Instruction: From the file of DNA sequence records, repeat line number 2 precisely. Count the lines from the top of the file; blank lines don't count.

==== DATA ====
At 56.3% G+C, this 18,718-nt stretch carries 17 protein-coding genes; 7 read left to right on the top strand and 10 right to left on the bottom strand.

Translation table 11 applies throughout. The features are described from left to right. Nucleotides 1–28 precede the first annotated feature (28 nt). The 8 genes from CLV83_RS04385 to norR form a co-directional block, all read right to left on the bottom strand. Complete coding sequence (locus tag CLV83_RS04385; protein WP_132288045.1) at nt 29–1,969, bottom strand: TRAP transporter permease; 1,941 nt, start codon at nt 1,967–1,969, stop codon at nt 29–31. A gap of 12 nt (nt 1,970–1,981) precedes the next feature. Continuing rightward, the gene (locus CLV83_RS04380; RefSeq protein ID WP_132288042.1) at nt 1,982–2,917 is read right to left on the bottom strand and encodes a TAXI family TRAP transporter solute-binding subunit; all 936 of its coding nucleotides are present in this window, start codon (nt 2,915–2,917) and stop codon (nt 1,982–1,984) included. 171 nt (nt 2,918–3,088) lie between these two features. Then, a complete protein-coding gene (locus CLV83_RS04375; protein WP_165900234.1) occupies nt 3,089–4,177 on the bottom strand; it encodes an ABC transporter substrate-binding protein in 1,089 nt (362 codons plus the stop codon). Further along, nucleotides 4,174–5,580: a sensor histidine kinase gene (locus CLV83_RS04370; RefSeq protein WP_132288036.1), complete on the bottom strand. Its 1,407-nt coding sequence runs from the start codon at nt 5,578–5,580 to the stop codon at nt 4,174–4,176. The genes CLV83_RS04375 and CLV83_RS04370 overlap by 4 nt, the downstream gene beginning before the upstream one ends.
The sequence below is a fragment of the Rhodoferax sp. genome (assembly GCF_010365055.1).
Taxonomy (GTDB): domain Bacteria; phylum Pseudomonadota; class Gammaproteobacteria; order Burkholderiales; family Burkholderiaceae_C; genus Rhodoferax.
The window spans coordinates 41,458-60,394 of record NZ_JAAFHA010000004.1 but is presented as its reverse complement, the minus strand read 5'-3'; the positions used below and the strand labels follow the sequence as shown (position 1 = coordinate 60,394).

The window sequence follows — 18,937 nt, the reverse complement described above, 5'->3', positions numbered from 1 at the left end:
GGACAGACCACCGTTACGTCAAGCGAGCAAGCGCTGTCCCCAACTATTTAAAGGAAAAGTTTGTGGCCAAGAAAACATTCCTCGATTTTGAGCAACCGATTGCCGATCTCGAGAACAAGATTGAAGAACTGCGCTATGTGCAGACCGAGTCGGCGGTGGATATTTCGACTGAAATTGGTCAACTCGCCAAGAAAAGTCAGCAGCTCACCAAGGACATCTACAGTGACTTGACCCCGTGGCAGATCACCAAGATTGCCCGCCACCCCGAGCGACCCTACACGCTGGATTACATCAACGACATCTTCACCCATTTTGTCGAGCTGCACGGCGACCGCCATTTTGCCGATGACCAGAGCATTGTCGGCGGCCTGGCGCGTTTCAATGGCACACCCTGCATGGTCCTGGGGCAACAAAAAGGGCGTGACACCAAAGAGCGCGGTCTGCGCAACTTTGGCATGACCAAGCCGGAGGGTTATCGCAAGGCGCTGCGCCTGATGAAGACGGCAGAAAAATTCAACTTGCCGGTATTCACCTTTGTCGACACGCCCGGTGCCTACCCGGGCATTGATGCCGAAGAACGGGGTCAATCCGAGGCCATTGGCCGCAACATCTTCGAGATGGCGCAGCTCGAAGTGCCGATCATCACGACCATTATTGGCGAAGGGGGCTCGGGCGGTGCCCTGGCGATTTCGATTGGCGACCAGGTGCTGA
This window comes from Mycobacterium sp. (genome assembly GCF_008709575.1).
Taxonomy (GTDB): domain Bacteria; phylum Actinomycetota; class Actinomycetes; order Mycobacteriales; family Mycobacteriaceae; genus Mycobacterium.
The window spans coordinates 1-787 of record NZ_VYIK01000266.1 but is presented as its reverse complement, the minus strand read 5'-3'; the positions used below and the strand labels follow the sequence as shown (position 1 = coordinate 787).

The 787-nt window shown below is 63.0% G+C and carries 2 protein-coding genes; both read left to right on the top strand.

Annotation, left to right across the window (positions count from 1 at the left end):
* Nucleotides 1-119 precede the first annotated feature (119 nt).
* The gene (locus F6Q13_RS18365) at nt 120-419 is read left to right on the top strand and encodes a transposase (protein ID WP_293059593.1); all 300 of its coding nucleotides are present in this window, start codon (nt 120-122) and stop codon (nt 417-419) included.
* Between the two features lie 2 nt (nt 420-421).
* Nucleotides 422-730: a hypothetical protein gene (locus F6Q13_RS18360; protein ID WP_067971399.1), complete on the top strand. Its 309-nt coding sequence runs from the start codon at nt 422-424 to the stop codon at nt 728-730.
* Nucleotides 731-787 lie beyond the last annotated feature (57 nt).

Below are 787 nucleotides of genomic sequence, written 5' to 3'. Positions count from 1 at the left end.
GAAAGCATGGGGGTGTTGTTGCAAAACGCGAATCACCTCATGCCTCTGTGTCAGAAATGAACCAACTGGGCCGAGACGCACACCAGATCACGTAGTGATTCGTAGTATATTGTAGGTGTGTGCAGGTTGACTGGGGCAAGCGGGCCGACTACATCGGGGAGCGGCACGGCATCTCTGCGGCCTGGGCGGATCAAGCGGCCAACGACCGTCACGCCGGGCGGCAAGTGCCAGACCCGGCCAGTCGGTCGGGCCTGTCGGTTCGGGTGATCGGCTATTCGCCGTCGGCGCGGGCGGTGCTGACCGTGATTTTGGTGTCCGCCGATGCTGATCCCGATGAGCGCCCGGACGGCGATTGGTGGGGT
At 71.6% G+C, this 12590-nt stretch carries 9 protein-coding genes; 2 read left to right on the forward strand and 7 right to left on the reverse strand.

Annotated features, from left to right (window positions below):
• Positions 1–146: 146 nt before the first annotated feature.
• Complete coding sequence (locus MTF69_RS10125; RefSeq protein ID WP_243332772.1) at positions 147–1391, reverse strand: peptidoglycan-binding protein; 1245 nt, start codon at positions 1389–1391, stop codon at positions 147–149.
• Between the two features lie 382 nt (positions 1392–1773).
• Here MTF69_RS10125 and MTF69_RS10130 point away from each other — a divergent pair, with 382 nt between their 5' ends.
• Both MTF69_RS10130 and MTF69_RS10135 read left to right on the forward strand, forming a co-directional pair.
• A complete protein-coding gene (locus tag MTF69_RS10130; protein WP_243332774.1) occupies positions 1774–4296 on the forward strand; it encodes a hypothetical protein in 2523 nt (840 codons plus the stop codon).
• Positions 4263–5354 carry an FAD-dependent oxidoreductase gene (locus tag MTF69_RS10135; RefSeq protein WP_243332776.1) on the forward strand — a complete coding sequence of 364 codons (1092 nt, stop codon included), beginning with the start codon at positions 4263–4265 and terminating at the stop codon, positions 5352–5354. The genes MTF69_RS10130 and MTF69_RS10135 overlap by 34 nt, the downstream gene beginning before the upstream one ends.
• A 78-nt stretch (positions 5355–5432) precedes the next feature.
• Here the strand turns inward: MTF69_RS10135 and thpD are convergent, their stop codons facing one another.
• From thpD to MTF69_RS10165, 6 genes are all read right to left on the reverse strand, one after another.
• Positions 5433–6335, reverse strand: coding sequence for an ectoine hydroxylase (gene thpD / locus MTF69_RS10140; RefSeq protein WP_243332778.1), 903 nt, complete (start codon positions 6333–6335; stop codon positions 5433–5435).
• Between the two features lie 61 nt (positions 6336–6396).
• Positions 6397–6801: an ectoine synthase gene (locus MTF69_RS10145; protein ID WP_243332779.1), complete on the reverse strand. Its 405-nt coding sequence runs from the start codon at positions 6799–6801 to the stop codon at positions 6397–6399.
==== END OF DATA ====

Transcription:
Translation table 11 applies throughout. The features are described from left to right. Nucleotides 1–28 precede the first annotated feature (28 nt). The 8 genes from CLV83_RS04385 to norR form a co-directional block, all read right to left on the bottom strand. Complete coding sequence (locus tag CLV83_RS04385; protein WP_132288045.1) at nt 29–1,969, bottom strand: TRAP transporter permease; 1,941 nt, start codon at nt 1,967–1,969, stop codon at nt 29–31. A gap of 12 nt (nt 1,970–1,981) precedes the next feature. Continuing rightward, the gene (locus CLV83_RS04380; RefSeq protein ID WP_132288042.1) at nt 1,982–2,917 is read right to left on the bottom strand and encodes a TAXI family TRAP transporter solute-binding subunit; all 936 of its coding nucleotides are present in this window, start codon (nt 2,915–2,917) and stop codon (nt 1,982–1,984) included. 171 nt (nt 2,918–3,088) lie between these two features. Then, a complete protein-coding gene (locus CLV83_RS04375; protein WP_165900234.1) occupies nt 3,089–4,177 on the bottom strand; it encodes an ABC transporter substrate-binding protein in 1,089 nt (362 codons plus the stop codon). Further along, nucleotides 4,174–5,580: a sensor histidine kinase gene (locus CLV83_RS04370; RefSeq protein WP_132288036.1), complete on the bottom strand. Its 1,407-nt coding sequence runs from the start codon at nt 5,578–5,580 to the stop codon at nt 4,174–4,176. The genes CLV83_RS04375 and CLV83_RS04370 overlap by 4 nt, the downstream gene beginning before the upstream one ends.